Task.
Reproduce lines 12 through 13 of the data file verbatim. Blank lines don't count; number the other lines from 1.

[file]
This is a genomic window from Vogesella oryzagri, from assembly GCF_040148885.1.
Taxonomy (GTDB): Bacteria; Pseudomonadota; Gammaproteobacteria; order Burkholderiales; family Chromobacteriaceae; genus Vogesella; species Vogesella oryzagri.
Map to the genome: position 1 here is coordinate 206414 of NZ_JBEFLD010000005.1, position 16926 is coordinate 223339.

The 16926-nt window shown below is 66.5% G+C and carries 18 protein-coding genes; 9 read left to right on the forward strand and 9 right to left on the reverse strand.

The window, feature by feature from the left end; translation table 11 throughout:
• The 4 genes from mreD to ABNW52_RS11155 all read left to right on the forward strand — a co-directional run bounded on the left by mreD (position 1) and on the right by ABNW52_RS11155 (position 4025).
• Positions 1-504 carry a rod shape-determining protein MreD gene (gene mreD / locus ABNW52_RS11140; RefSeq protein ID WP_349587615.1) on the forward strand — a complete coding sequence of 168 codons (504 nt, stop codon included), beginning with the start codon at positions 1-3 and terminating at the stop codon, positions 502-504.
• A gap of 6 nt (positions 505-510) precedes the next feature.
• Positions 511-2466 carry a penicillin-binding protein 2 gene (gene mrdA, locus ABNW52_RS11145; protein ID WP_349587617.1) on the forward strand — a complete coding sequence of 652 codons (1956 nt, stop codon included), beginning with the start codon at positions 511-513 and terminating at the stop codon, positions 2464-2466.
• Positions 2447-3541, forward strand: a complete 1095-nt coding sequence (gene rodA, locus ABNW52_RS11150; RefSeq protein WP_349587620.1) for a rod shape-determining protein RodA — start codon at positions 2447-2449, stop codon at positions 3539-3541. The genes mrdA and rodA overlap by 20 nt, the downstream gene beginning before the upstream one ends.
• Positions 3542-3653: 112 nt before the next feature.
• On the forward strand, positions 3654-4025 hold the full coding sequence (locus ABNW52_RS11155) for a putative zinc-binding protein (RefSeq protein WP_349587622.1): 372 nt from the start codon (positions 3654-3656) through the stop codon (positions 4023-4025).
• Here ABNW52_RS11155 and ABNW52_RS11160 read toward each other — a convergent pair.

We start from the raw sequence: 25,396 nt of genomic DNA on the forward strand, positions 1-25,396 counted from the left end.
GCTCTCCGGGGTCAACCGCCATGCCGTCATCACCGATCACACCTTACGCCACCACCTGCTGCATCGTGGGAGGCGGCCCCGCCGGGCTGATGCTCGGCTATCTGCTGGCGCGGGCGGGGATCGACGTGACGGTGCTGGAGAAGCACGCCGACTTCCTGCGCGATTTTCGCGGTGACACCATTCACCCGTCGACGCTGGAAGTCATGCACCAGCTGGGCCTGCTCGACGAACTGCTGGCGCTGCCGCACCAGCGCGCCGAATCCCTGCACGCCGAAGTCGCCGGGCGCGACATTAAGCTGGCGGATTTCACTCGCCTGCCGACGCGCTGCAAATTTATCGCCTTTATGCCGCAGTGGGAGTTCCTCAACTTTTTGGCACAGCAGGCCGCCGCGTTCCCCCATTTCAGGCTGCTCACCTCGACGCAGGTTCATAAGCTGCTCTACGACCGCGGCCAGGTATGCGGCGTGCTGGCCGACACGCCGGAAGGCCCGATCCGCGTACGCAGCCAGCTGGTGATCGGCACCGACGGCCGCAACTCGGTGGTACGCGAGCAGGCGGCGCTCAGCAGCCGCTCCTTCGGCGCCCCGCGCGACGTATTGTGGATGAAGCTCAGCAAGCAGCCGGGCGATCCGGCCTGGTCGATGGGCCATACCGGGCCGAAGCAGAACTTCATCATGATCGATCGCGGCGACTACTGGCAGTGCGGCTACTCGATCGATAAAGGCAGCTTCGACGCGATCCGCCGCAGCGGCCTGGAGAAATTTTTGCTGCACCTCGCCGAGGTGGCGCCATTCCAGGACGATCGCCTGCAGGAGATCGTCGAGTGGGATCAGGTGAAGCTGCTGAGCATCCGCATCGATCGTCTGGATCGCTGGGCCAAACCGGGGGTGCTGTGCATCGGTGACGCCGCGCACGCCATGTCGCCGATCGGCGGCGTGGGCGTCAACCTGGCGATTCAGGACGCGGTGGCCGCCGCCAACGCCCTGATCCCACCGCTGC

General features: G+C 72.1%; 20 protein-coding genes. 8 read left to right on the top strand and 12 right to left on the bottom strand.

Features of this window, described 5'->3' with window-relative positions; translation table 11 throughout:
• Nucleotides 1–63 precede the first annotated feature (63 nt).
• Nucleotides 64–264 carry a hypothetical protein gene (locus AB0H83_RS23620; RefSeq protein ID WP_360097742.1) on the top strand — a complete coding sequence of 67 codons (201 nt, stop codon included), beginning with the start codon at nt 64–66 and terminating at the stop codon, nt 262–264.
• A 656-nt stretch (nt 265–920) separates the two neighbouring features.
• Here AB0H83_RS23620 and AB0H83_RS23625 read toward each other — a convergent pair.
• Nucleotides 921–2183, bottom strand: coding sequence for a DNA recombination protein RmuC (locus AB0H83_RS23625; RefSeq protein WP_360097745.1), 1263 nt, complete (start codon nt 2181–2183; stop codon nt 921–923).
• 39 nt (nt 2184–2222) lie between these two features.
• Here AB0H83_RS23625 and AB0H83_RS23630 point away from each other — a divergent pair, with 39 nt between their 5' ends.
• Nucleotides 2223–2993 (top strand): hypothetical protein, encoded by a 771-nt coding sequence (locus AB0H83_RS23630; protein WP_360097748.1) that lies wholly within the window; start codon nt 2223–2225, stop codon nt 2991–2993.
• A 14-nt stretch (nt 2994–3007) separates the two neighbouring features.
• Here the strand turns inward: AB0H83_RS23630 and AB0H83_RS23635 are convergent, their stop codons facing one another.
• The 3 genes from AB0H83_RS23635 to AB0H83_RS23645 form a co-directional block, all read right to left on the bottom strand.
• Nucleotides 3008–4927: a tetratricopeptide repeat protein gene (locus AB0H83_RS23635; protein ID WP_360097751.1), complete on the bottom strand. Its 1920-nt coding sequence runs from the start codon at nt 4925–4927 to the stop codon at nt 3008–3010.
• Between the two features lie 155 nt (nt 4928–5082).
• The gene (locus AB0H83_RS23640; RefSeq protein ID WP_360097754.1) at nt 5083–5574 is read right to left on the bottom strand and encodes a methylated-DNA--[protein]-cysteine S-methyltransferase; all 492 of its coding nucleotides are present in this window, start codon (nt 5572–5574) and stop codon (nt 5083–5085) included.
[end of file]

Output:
• On the forward strand, positions 3654-4025 hold the full coding sequence (locus ABNW52_RS11155) for a putative zinc-binding protein (RefSeq protein WP_349587622.1): 372 nt from the start codon (positions 3654-3656) through the stop codon (positions 4023-4025).
• Here ABNW52_RS11155 and ABNW52_RS11160 read toward each other — a convergent pair.